Canoeing New Zealand’s Lake Manapouri
New Zealander, freelance photographer and Bending Branches ProStaffer, Sean Beale, spent a weekend canoeing Lake Manapouri. He tells us about it here…
By Sean Beale
Hugged by the rugged mountain ranges of Fiordland National Park (on the South Island) lies Lake Manapouri. Manapouri has an abundance of remote bays, coves and sandy beaches along its 170 kilometers of shoreline, along with 33 islands. It’s one of the best options for canoe adventures in New Zealand.
Currently, there’s no guide book for canoeing in New Zealand, so any adventure is always a true roll of the dice! We spent countless hours on Google Maps scoping the lake shore for possible camping spots and portages. With 200 days of rainfall a year and some of the strongest winds known to mankind that can arrive within minutes, those options are nice to have.
Google Maps lead me to believe that some epic camping spots would be no trouble at all to find. But zero portages seemed available, hence the dice were rolled.
Launching from the shoreline of Manapouri Township, we headed in a northeast direction with plans to make it to a small bay that lay 15 km away. Being blessed with sheet glass lake conditions, we covered the first 7 km in what felt like minutes.
We hugged the shoreline and made our way with only the sounds of bird life echoing out from the thick native beech forest. This forest predominates the water's edge, and carries itself up the mountains before snow takes over and reaches the jagged peaks.
We rounded the last main rocky outcrop which would lead us away from the safety of the shoreline and into deep open water—as deep as 444 meters.
Then I could feel the slightest breath of wind. We started to notice small ripples on the water that showed signs the famous Southern Alps winds might be in the mail. And man-oh-man, we were right!
Within five minutes our idyllic, relaxing, picture-perfect lake had turned into rolling swells and then delightful whitecap waves. The main consolation was that it was a tailwind, which made for a not-so-panic-stricken paddle to the end goal of our campsite.
As the bow of the boat sliced throw the white sand, it signaled our arrival at our campsite.
What a beautiful sigh of relief it was to discover this bay offered some of the best, most secluded camping we could have hoped for. 40-meter beech trees were spaced out just enough to allow us to pitch the tent in comfort, and the soft ground ate up the tent pegs.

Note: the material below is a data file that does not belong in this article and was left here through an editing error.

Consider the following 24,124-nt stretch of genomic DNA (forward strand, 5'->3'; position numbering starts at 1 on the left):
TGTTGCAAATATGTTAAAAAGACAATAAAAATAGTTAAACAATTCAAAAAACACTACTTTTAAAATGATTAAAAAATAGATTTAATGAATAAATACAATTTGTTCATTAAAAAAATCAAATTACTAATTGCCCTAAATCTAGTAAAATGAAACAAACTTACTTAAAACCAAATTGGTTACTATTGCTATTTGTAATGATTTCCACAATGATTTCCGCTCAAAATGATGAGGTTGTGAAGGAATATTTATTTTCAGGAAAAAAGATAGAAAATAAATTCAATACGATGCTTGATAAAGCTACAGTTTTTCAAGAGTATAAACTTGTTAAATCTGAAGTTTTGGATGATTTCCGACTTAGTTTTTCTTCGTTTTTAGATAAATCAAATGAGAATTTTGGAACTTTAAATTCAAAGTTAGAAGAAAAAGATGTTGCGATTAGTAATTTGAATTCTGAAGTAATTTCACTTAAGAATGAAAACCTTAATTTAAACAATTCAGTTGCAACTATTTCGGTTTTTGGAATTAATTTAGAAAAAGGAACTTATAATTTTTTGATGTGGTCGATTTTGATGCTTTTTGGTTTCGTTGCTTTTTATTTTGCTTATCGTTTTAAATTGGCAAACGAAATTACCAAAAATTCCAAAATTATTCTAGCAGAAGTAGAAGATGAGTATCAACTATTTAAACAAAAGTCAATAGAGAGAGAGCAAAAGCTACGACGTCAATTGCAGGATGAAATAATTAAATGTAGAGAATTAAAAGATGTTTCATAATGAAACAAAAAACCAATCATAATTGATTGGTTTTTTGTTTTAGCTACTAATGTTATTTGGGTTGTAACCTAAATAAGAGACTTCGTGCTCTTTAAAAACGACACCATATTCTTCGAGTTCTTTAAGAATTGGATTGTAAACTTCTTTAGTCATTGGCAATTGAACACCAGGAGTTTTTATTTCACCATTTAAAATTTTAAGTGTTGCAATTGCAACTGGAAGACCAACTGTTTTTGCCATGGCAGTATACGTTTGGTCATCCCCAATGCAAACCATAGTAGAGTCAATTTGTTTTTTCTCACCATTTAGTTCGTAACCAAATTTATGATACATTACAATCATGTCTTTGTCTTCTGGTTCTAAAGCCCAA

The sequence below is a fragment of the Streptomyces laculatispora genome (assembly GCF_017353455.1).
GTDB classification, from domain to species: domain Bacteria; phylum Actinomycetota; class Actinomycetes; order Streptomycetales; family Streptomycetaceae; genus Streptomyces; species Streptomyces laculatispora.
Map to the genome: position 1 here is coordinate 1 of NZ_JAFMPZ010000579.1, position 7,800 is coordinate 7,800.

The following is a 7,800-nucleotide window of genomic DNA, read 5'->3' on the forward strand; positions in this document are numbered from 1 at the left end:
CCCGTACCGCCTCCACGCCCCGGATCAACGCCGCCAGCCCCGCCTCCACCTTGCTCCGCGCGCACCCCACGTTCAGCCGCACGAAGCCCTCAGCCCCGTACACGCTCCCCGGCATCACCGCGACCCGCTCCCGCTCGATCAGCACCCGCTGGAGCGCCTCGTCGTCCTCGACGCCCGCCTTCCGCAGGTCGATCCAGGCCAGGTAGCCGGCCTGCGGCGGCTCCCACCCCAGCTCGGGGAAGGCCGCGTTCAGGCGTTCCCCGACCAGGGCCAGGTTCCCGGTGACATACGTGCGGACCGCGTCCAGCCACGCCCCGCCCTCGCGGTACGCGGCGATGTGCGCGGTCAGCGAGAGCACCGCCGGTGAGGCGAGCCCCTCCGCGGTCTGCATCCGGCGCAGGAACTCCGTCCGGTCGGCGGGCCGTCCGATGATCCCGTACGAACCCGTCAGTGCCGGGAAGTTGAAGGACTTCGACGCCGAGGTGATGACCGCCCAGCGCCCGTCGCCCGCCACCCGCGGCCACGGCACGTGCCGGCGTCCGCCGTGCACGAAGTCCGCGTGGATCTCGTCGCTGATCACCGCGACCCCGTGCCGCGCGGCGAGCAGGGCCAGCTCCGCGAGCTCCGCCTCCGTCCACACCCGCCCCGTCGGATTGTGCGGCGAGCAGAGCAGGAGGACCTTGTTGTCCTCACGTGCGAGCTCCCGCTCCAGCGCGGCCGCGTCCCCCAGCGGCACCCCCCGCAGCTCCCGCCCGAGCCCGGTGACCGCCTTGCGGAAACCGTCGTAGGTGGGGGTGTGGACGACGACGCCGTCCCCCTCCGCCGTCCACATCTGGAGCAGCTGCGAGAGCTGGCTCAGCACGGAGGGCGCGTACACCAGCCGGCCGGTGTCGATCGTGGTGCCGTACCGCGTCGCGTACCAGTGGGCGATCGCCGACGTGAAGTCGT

After lunch and coffee, we headed off to discover a track that Google Maps had led us to believe was just around the corner of our bay.
A stiff 50-minute hike took us through the lushest native forest, and we encountered a truly unexpected surprise. We laid our eyes upon some of the most untouched natural landscape this country—possibly the world—has to offer.
After the descent back to basecamp, we spent the rest of the evening around the fire eating our way through our food supplies and easing our sore muscles with some mighty fine New Zealand wine.
I personally can't think of anything more relaxing than waking up to the sound of thick heavy raindrops smacking onto and sliding down the outer walls of your tent. That’s exactly what greeted us at 6:00 a.m. There’s nothing better than a cozy, guilt-free lie-in.
With a quick check out the tent’s vestibule window it became apparent the rain was set in for the day. That meant a wet day of paddling lay ahead.
Luckily, the rain didn't bring his friend, Wind, along. So despite an uncomfortably wet day ahead, we wouldn’t have the struggle of paddling into a headwind.
After eating our staple paddling breakfast—pancakes and coffee—we stuffed our gear into dry bags and pushed off the shore headed for home.
The heavy rain brought with it thick fog and mist you could almost scoop with a spoon. This made the shoreline our best guide for making our way safely home.
After a few hours of a rather uneventful and quiet paddle, we decided to dock up at a small cove and find shelter under a large beech tree and get a nice fire going. It was more to warm the soul than the body! After back-to-back cups of hot coffee, we made the final push back to the shoreline from where our adventure had started.
If you’re in New Zealand and looking for an untapped adventure in a truly wild area of the world, I can’t recommend Lake Manapouri enough!
All photos courtesy of Sean Beale. Learn more about Sean Beale and his professional photography on his website.
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